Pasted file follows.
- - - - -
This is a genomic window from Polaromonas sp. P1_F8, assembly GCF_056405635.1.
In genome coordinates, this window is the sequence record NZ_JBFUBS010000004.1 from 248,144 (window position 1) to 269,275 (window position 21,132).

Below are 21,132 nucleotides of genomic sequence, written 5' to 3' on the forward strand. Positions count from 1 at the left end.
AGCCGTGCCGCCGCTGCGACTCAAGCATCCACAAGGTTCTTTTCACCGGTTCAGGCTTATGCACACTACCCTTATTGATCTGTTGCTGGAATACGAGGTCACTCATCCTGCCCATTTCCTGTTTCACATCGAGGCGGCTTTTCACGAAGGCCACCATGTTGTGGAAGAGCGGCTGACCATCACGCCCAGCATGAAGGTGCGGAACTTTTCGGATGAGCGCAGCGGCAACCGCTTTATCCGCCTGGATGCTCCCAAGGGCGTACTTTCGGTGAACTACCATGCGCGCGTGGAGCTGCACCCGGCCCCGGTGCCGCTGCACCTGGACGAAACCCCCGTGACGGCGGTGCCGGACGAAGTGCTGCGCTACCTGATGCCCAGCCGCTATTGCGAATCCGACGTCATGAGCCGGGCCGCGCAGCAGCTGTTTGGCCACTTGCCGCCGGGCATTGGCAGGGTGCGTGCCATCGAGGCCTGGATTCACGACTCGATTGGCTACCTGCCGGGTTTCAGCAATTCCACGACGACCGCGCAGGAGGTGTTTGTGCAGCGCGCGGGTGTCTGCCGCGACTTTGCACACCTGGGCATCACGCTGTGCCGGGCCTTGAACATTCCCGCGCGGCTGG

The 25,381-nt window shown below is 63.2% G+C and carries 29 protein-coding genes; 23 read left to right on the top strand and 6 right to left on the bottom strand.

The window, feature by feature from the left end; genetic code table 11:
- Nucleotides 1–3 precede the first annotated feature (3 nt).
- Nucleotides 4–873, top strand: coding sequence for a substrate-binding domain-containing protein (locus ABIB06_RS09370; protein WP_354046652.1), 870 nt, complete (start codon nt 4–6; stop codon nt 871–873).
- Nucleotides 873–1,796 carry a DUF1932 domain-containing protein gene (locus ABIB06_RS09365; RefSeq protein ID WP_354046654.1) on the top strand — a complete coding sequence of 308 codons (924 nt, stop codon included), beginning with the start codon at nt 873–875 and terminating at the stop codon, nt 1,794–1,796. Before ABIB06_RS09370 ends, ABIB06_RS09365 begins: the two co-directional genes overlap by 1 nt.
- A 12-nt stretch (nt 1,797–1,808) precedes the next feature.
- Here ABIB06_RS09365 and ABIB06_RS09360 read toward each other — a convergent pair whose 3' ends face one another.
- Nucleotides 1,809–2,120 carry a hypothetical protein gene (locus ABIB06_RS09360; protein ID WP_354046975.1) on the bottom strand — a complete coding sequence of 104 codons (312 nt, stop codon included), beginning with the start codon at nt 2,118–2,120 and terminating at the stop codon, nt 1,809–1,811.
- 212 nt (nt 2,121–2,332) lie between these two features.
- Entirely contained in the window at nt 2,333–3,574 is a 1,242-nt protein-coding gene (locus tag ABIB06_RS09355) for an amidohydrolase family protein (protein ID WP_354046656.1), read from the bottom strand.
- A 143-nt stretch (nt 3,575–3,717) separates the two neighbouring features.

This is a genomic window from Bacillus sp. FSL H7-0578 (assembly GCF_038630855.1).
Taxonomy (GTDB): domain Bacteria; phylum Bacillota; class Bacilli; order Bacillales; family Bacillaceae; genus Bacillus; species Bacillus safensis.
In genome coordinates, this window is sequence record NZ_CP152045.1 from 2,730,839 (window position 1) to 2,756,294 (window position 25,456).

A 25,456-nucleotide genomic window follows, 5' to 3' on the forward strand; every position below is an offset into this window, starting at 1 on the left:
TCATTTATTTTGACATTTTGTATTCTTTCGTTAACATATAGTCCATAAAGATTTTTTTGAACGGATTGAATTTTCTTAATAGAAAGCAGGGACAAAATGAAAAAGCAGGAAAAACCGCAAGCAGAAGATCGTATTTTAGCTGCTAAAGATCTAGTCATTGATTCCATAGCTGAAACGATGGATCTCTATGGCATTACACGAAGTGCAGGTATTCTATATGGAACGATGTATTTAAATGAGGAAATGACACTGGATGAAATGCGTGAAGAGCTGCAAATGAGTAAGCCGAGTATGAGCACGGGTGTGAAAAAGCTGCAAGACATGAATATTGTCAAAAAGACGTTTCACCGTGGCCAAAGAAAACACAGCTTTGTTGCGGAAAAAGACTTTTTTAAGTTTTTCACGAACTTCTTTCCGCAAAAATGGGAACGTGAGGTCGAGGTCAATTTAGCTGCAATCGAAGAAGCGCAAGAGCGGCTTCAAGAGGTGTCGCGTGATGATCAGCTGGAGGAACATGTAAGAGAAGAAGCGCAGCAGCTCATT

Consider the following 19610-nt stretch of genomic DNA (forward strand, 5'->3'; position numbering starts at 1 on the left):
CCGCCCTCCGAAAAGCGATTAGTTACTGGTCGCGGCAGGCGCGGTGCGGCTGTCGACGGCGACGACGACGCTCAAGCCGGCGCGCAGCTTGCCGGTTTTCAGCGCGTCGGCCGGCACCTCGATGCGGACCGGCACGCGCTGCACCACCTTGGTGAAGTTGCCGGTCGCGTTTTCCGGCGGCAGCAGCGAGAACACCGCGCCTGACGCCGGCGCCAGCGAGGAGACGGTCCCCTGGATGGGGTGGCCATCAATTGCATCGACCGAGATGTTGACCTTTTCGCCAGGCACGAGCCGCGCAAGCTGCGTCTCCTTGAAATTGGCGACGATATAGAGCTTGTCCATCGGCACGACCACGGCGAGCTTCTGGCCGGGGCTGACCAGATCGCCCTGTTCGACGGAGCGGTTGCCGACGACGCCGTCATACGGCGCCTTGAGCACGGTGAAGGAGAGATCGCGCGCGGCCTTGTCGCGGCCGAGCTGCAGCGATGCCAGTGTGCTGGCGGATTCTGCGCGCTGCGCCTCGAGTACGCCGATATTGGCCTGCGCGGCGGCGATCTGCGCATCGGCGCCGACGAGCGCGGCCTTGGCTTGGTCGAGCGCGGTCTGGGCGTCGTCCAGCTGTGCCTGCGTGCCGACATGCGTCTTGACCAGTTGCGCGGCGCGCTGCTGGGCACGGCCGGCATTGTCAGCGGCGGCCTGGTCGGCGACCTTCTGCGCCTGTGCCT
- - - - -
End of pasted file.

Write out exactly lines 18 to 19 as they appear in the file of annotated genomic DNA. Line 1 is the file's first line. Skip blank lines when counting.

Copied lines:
In genome coordinates, this window is sequence record NZ_CP152045.1 from 2,730,839 (window position 1) to 2,756,294 (window position 25,456).

A 25,456-nucleotide genomic window follows, 5' to 3' on the forward strand; every position below is an offset into this window, starting at 1 on the left: